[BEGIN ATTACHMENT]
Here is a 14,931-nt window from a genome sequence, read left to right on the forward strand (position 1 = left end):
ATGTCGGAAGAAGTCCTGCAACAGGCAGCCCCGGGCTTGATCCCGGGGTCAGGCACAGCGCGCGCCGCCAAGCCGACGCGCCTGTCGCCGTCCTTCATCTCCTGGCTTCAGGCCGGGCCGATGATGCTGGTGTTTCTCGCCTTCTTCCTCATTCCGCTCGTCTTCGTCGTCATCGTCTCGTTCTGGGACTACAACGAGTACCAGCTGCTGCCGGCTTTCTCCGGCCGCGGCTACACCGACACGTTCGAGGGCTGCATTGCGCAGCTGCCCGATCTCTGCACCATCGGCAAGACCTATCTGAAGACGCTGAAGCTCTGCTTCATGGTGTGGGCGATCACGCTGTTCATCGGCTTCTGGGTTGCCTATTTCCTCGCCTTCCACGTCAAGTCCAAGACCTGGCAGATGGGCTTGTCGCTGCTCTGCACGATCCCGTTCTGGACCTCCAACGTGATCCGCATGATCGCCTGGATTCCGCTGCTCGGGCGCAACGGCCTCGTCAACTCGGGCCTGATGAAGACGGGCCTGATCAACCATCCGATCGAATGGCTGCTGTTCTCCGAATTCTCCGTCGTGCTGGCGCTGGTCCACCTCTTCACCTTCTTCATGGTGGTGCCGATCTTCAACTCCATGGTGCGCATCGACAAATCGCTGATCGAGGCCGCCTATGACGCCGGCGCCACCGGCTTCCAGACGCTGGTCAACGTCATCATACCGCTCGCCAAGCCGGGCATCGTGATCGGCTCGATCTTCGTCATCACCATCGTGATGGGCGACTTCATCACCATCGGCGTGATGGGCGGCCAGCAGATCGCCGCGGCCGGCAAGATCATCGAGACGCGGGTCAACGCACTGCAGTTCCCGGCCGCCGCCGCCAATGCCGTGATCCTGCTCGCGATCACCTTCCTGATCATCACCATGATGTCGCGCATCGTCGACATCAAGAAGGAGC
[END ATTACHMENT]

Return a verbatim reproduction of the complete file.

Here is a 14,931-nt window from a genome sequence, read left to right on the forward strand (position 1 = left end):
ATGTCGGAAGAAGTCCTGCAACAGGCAGCCCCGGGCTTGATCCCGGGGTCAGGCACAGCGCGCGCCGCCAAGCCGACGCGCCTGTCGCCGTCCTTCATCTCCTGGCTTCAGGCCGGGCCGATGATGCTGGTGTTTCTCGCCTTCTTCCTCATTCCGCTCGTCTTCGTCGTCATCGTCTCGTTCTGGGACTACAACGAGTACCAGCTGCTGCCGGCTTTCTCCGGCCGCGGCTACACCGACACGTTCGAGGGCTGCATTGCGCAGCTGCCCGATCTCTGCACCATCGGCAAGACCTATCTGAAGACGCTGAAGCTCTGCTTCATGGTGTGGGCGATCACGCTGTTCATCGGCTTCTGGGTTGCCTATTTCCTCGCCTTCCACGTCAAGTCCAAGACCTGGCAGATGGGCTTGTCGCTGCTCTGCACGATCCCGTTCTGGACCTCCAACGTGATCCGCATGATCGCCTGGATTCCGCTGCTCGGGCGCAACGGCCTCGTCAACTCGGGCCTGATGAAGACGGGCCTGATCAACCATCCGATCGAATGGCTGCTGTTCTCCGAATTCTCCGTCGTGCTGGCGCTGGTCCACCTCTTCACCTTCTTCATGGTGGTGCCGATCTTCAACTCCATGGTGCGCATCGACAAATCGCTGATCGAGGCCGCCTATGACGCCGGCGCCACCGGCTTCCAGACGCTGGTCAACGTCATCATACCGCTCGCCAAGCCGGGCATCGTGATCGGCTCGATCTTCGTCATCACCATCGTGATGGGCGACTTCATCACCATCGGCGTGATGGGCGGCCAGCAGATCGCCGCGGCCGGCAAGATCATCGAGACGCGGGTCAACGCACTGCAGTTCCCGGCCGCCGCCGCCAATGCCGTGATCCTGCTCGCGATCACCTTCCTGATCATCACCATGATGTCGCGCATCGTCGACATCAAGAAGGAGC